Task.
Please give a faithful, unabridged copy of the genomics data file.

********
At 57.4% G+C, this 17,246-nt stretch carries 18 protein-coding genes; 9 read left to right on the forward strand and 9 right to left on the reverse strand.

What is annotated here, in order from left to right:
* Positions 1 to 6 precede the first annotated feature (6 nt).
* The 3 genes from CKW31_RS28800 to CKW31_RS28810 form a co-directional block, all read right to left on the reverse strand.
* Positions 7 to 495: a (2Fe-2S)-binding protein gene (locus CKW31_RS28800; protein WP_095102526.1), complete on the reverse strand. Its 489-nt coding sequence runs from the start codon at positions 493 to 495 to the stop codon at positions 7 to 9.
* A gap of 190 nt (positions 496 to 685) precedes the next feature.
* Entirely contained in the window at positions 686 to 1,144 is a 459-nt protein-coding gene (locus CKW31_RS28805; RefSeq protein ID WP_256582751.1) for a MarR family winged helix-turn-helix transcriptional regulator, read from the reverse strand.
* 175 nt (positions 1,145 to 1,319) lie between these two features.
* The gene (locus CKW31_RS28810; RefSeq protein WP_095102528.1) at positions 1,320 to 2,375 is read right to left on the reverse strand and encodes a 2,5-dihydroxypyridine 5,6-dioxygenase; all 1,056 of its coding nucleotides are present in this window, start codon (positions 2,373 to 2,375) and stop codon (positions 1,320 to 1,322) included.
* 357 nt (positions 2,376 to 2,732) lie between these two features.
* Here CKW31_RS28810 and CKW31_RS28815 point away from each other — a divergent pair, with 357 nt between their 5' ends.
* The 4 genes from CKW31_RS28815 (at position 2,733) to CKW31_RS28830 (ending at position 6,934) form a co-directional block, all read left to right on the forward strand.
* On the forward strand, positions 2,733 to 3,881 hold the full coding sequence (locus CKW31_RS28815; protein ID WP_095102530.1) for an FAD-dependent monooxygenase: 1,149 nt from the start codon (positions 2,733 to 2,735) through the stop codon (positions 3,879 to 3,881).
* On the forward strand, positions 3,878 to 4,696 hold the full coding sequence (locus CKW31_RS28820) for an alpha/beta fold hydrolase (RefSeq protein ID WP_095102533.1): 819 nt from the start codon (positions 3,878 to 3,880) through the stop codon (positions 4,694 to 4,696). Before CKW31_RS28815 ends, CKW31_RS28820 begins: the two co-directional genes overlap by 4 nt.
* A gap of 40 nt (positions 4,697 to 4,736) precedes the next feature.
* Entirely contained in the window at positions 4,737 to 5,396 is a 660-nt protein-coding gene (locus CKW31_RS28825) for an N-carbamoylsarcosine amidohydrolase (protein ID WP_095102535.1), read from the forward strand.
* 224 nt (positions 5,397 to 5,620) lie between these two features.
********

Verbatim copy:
At 57.4% G+C, this 17,246-nt stretch carries 18 protein-coding genes; 9 read left to right on the forward strand and 9 right to left on the reverse strand.

What is annotated here, in order from left to right:
* Positions 1 to 6 precede the first annotated feature (6 nt).
* The 3 genes from CKW31_RS28800 to CKW31_RS28810 form a co-directional block, all read right to left on the reverse strand.
* Positions 7 to 495: a (2Fe-2S)-binding protein gene (locus CKW31_RS28800; protein WP_095102526.1), complete on the reverse strand. Its 489-nt coding sequence runs from the start codon at positions 493 to 495 to the stop codon at positions 7 to 9.
* A gap of 190 nt (positions 496 to 685) precedes the next feature.
* Entirely contained in the window at positions 686 to 1,144 is a 459-nt protein-coding gene (locus CKW31_RS28805; RefSeq protein ID WP_256582751.1) for a MarR family winged helix-turn-helix transcriptional regulator, read from the reverse strand.
* 175 nt (positions 1,145 to 1,319) lie between these two features.
* The gene (locus CKW31_RS28810; RefSeq protein WP_095102528.1) at positions 1,320 to 2,375 is read right to left on the reverse strand and encodes a 2,5-dihydroxypyridine 5,6-dioxygenase; all 1,056 of its coding nucleotides are present in this window, start codon (positions 2,373 to 2,375) and stop codon (positions 1,320 to 1,322) included.
* 357 nt (positions 2,376 to 2,732) lie between these two features.
* Here CKW31_RS28810 and CKW31_RS28815 point away from each other — a divergent pair, with 357 nt between their 5' ends.
* The 4 genes from CKW31_RS28815 (at position 2,733) to CKW31_RS28830 (ending at position 6,934) form a co-directional block, all read left to right on the forward strand.
* On the forward strand, positions 2,733 to 3,881 hold the full coding sequence (locus CKW31_RS28815; protein ID WP_095102530.1) for an FAD-dependent monooxygenase: 1,149 nt from the start codon (positions 2,733 to 2,735) through the stop codon (positions 3,879 to 3,881).
* On the forward strand, positions 3,878 to 4,696 hold the full coding sequence (locus CKW31_RS28820) for an alpha/beta fold hydrolase (RefSeq protein ID WP_095102533.1): 819 nt from the start codon (positions 3,878 to 3,880) through the stop codon (positions 4,694 to 4,696). Before CKW31_RS28815 ends, CKW31_RS28820 begins: the two co-directional genes overlap by 4 nt.
* A gap of 40 nt (positions 4,697 to 4,736) precedes the next feature.
* Entirely contained in the window at positions 4,737 to 5,396 is a 660-nt protein-coding gene (locus CKW31_RS28825) for an N-carbamoylsarcosine amidohydrolase (protein ID WP_095102535.1), read from the forward strand.
* 224 nt (positions 5,397 to 5,620) lie between these two features.